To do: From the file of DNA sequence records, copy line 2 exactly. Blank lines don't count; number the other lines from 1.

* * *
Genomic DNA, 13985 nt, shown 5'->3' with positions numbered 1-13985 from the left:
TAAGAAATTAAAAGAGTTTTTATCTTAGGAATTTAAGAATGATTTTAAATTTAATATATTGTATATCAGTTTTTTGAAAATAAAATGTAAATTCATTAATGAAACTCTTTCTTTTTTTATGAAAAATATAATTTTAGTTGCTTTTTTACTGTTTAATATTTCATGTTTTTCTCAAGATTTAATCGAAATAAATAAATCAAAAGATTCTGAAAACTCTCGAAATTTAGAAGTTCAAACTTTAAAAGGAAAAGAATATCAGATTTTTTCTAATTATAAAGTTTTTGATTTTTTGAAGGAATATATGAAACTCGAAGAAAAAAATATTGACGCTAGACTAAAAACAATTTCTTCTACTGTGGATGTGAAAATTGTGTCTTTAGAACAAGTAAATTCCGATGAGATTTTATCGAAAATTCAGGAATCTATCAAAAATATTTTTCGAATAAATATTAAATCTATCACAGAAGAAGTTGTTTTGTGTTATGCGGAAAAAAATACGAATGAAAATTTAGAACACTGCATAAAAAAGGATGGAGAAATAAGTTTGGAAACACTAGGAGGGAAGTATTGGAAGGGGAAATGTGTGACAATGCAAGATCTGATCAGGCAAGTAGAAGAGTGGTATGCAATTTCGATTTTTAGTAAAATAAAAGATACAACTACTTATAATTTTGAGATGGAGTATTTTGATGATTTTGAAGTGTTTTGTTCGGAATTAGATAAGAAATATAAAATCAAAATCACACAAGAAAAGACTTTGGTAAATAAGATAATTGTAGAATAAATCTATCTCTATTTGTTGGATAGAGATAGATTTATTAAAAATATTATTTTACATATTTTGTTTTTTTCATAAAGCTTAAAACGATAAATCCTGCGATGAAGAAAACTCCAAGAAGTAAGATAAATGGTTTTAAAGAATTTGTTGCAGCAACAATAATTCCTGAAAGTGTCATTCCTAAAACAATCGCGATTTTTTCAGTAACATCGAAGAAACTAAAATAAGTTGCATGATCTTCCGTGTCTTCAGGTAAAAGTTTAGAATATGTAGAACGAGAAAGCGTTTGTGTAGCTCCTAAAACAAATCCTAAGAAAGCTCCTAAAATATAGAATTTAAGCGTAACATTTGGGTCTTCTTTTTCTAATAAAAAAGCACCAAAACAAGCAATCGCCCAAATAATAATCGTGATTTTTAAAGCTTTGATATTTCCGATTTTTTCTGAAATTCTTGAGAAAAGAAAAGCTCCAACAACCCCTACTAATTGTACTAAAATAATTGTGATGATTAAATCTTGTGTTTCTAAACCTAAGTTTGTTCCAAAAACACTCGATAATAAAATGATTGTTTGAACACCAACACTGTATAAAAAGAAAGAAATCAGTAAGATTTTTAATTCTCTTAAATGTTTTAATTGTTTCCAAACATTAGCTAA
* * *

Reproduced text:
TAAGAAATTAAAAGAGTTTTTATCTTAGGAATTTAAGAATGATTTTAAATTTAATATATTGTATATCAGTTTTTTGAAAATAAAATGTAAATTCATTAATGAAACTCTTTCTTTTTTTATGAAAAATATAATTTTAGTTGCTTTTTTACTGTTTAATATTTCATGTTTTTCTCAAGATTTAATCGAAATAAATAAATCAAAAGATTCTGAAAACTCTCGAAATTTAGAAGTTCAAACTTTAAAAGGAAAAGAATATCAGATTTTTTCTAATTATAAAGTTTTTGATTTTTTGAAGGAATATATGAAACTCGAAGAAAAAAATATTGACGCTAGACTAAAAACAATTTCTTCTACTGTGGATGTGAAAATTGTGTCTTTAGAACAAGTAAATTCCGATGAGATTTTATCGAAAATTCAGGAATCTATCAAAAATATTTTTCGAATAAATATTAAATCTATCACAGAAGAAGTTGTTTTGTGTTATGCGGAAAAAAATACGAATGAAAATTTAGAACACTGCATAAAAAAGGATGGAGAAATAAGTTTGGAAACACTAGGAGGGAAGTATTGGAAGGGGAAATGTGTGACAATGCAAGATCTGATCAGGCAAGTAGAAGAGTGGTATGCAATTTCGATTTTTAGTAAAATAAAAGATACAACTACTTATAATTTTGAGATGGAGTATTTTGATGATTTTGAAGTGTTTTGTTCGGAATTAGATAAGAAATATAAAATCAAAATCACACAAGAAAAGACTTTGGTAAATAAGATAATTGTAGAATAAATCTATCTCTATTTGTTGGATAGAGATAGATTTATTAAAAATATTATTTTACATATTTTGTTTTTTTCATAAAGCTTAAAACGATAAATCCTGCGATGAAGAAAACTCCAAGAAGTAAGATAAATGGTTTTAAAGAATTTGTTGCAGCAACAATAATTCCTGAAAGTGTCATTCCTAAAACAATCGCGATTTTTTCAGTAACATCGAAGAAACTAAAATAAGTTGCATGATCTTCCGTGTCTTCAGGTAAAAGTTTAGAATATGTAGAACGAGAAAGCGTTTGTGTAGCTCCTAAAACAAATCCTAAGAAAGCTCCTAAAATATAGAATTTAAGCGTAACATTTGGGTCTTCTTTTTCTAATAAAAAAGCACCAAAACAAGCAATCGCCCAAATAATAATCGTGATTTTTAAAGCTTTGATATTTCCGATTTTTTCTGAAATTCTTGAGAAAAGAAAAGCTCCAACAACCCCTACTAATTGTACTAAAATAATTGTGATGATTAAATCTTGTGTTTCTAAACCTAAGTTTGTTCCAAAAACACTCGATAATAAAATGATTGTTTGAACACCAACACTGTATAAAAAGAAAGAAATCAGTAAGATTTTTAATTCTCTTAAATGTTTTAATTGTTTCCAAACATTAGCTAA